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Russia blames sanctions for gas pipeline shutdown

Russia blames sanctions for gas pipeline shutdown

Russia has issued a warning that unless sanctions are eased, it would not restore gas shipments along a vital pipeline to Europe.

The Nord Stream 1 pipeline was closed for three days for repairs, and Moscow has blamed Western nations for its choice not to restart it.

If sanctions were lifted, commodities would undoubtedly start flowing again, a Kremlin spokeswoman said when questioned.

On Monday, gas prices increased as worries about the energy supply increased.

The European benchmark Dutch month-ahead wholesale gas price increased as much as 30% in early trade on Monday. Price increases in the UK reached a maximum of 35% before falling to £4.50 per therm.

The last several weeks have seen a lot of volatility in wholesale pricing. When Germany revealed that its gas storage facilities were filling up more quickly than anticipated, they plummeted dramatically the previous week.

Due to the situation in Ukraine, Europe has accused Russia of using gas supplies as leverage to extort money from European nations.

Dmitry Peskov, a spokesperson for the Kremlin, said on Monday that the sanctions Western nations like Germany and the UK had placed on our nation and a number of enterprises were to blame for the pumping issues.

There are no more causes that might result in pumping issues.

The closing of the Nord Stream 1 pipeline was attributed last week by the state-owned energy company Gazprom to an oil leak in a turbine on the pipeline.

However, the European Union and Siemens, the German company that looks after the turbine, have challenged this.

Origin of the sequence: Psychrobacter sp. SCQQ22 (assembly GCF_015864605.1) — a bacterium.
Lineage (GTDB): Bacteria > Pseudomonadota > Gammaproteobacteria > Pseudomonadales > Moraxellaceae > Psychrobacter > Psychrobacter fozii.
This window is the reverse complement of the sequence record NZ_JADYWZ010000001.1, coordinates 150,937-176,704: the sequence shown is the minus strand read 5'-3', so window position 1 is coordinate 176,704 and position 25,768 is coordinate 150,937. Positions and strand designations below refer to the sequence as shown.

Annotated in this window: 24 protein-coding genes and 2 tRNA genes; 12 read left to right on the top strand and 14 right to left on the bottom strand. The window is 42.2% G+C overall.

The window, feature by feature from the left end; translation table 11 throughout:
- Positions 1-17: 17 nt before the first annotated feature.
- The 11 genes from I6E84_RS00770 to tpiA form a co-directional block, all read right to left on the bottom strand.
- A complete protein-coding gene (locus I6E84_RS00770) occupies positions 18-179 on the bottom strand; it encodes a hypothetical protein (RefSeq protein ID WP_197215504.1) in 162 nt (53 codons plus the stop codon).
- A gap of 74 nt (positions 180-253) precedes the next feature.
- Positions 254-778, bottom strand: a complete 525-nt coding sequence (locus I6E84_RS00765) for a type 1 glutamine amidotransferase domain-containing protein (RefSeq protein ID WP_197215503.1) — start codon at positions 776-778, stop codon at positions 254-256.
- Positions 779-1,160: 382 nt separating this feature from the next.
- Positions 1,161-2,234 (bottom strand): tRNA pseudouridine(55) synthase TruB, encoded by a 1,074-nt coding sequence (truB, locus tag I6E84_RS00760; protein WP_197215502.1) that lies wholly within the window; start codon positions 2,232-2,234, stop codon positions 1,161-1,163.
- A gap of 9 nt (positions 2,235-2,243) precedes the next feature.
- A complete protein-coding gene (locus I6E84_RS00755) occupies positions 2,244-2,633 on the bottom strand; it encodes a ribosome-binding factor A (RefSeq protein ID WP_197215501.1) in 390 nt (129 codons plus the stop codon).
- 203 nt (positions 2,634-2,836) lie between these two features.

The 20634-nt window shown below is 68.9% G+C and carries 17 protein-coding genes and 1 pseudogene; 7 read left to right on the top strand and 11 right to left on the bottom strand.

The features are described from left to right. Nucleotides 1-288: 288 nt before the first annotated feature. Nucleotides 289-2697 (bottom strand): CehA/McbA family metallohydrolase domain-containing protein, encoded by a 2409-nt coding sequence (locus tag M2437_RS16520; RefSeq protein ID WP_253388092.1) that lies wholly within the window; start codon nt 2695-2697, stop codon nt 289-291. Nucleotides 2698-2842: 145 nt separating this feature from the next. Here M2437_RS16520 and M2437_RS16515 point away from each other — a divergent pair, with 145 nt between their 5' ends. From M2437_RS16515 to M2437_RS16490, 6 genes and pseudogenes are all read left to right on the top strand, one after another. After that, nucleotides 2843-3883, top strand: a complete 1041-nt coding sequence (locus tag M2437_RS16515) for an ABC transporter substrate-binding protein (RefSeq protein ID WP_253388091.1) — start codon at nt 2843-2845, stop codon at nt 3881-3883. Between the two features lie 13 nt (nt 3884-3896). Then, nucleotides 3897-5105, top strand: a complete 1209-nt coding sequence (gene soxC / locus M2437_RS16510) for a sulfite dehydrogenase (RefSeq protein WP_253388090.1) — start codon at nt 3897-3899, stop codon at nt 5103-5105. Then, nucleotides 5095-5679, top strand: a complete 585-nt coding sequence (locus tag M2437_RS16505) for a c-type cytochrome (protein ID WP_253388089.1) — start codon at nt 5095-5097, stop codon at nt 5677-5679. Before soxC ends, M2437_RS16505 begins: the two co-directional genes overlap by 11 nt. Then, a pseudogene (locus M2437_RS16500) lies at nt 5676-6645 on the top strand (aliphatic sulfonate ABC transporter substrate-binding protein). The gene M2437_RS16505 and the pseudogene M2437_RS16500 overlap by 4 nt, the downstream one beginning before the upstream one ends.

Such leaks may be sealed on-site and typically do not impair a turbine’s functioning. It is a standard practice that falls within the purview of maintenance work, according to a prior statement from Siemens.

The Kremlin’s move to limit supply to Europe has increased the cost of wholesale gas even though the UK is not dependent on Nord Stream 1 for its gas.

The surge in the price limit on energy bills for households in England, Wales, and Scotland is the result of the total increase.

For the increase in costs, Mr. Peskov criticized European leaders: “It is apparent that Europe is growing worse for individuals, entrepreneurs, and enterprises to live and work: less money is being generated, the quality of life is declining.”

After taking office on Tuesday, Liz Truss, who will succeed David Cameron as prime minister of the UK, has vowed to unveil a strategy to reduce excessive energy costs.

The British Chambers of Commerce warned last week that companies might “shut their doors this winter” if they were not supported with skyrocketing costs. However, UK businesses are not covered by a price ceiling.

The “crunch moment,” according to energy analyst Bill Farren-Price, might occur later in the year if gas demand is very strong and would surpass what can be imported.

The next prime minister’s primary priority, he said, will be to take steps to reduce energy costs.

Several European governments have unveiled proposals to assist consumers and companies in coping with rising energy bills. Germany launched a €65 billion (£56.2 billion) plan on Sunday that includes one-time payments to the most disadvantaged people and tax reductions for businesses that use a lot of energy.

Over the weekend, multibillion-pound assistance packages for energy businesses were also unveiled by Sweden and Finland.

Other European ministers have charged Russia with using energy supply as a tool to harm people who support Ukraine economically. Moscow has denied that it is purposefully limiting shipments as winter approaches.